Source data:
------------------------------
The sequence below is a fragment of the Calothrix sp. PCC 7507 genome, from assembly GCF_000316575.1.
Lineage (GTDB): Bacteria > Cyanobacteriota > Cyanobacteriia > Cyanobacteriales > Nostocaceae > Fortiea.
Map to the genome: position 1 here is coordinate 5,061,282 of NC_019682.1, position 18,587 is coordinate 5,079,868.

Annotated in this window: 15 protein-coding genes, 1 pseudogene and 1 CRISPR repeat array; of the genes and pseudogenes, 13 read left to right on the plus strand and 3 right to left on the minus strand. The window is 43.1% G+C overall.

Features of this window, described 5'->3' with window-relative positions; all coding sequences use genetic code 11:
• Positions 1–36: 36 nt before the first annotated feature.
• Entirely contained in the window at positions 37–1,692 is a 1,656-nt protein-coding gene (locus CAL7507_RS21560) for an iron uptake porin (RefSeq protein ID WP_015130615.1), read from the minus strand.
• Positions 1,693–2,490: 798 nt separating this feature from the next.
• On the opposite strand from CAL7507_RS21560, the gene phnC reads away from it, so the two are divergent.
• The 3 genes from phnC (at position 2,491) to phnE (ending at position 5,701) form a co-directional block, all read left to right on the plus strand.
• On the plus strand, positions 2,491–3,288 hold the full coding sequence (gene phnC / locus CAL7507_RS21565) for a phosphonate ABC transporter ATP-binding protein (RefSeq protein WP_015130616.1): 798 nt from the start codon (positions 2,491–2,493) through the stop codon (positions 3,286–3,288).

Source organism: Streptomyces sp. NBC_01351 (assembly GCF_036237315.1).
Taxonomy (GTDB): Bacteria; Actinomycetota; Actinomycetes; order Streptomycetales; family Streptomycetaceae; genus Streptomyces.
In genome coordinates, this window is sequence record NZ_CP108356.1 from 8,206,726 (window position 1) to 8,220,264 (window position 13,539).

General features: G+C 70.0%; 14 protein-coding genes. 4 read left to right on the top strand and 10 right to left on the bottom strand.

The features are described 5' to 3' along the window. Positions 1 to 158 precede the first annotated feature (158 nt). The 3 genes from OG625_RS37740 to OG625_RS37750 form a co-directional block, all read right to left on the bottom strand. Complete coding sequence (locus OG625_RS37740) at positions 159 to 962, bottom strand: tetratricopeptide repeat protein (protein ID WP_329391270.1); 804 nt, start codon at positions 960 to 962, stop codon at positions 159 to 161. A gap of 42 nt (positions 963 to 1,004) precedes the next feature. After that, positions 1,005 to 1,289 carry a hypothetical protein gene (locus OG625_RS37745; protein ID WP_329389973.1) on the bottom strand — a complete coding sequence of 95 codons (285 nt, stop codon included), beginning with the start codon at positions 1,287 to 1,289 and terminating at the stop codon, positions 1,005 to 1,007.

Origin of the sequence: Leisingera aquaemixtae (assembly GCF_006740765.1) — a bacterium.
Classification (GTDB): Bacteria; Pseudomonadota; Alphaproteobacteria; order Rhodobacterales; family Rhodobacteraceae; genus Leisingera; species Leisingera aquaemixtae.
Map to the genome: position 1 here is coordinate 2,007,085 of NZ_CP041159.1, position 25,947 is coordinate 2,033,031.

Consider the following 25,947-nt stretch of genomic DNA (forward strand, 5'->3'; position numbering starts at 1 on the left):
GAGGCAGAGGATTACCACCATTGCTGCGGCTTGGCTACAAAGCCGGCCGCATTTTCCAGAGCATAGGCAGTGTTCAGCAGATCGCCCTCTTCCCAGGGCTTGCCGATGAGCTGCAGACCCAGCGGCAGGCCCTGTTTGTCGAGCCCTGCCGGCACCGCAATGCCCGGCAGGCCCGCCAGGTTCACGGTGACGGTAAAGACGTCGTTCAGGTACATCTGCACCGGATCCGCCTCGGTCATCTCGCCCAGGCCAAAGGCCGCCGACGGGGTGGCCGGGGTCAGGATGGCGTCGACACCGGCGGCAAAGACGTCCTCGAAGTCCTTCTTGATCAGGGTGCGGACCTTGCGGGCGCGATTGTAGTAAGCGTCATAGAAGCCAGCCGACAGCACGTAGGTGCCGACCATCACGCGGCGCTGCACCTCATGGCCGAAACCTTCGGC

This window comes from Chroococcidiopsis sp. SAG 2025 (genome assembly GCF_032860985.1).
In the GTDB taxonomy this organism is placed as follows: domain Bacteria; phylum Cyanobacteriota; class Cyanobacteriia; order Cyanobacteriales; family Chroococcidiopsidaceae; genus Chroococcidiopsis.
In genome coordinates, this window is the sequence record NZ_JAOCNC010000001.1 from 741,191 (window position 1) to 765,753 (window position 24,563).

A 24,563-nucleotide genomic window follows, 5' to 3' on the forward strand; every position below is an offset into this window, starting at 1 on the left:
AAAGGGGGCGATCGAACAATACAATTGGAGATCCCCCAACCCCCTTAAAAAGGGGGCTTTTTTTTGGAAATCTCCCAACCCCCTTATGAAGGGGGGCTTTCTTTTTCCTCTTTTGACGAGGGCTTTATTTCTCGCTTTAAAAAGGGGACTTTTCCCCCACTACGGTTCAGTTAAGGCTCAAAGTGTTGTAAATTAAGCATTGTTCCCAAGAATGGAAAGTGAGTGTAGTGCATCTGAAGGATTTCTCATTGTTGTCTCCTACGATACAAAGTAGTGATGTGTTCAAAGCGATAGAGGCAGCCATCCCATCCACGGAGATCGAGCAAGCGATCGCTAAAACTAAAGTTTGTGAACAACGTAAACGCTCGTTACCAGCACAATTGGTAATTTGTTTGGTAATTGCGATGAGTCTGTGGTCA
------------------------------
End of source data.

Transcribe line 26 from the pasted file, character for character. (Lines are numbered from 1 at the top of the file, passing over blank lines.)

AAAGGGGGCGATCGAACAATACAATTGGAGATCCCCCAACCCCCTTAAAAAGGGGGCTTTTTTTTGGAAATCTCCCAACCCCCTTATGAAGGGGGGCTTTCTTTTTCCTCTTTTGACGAGGGCTTTATTTCTCGCTTTAAAAAGGGGACTTTTCCCCCACTACGGTTCAGTTAAGGCTCAAAGTGTTGTAAATTAAGCATTGTTCCCAAGAATGGAAAGTGAGTGTAGTGCATCTGAAGGATTTCTCATTGTTGTCTCCTACGATACAAAGTAGTGATGTGTTCAAAGCGATAGAGGCAGCCATCCCATCCACGGAGATCGAGCAAGCGATCGCTAAAACTAAAGTTTGTGAACAACGTAAACGCTCGTTACCAGCACAATTGGTAATTTGTTTGGTAATTGCGATGAGTCTGTGGTCA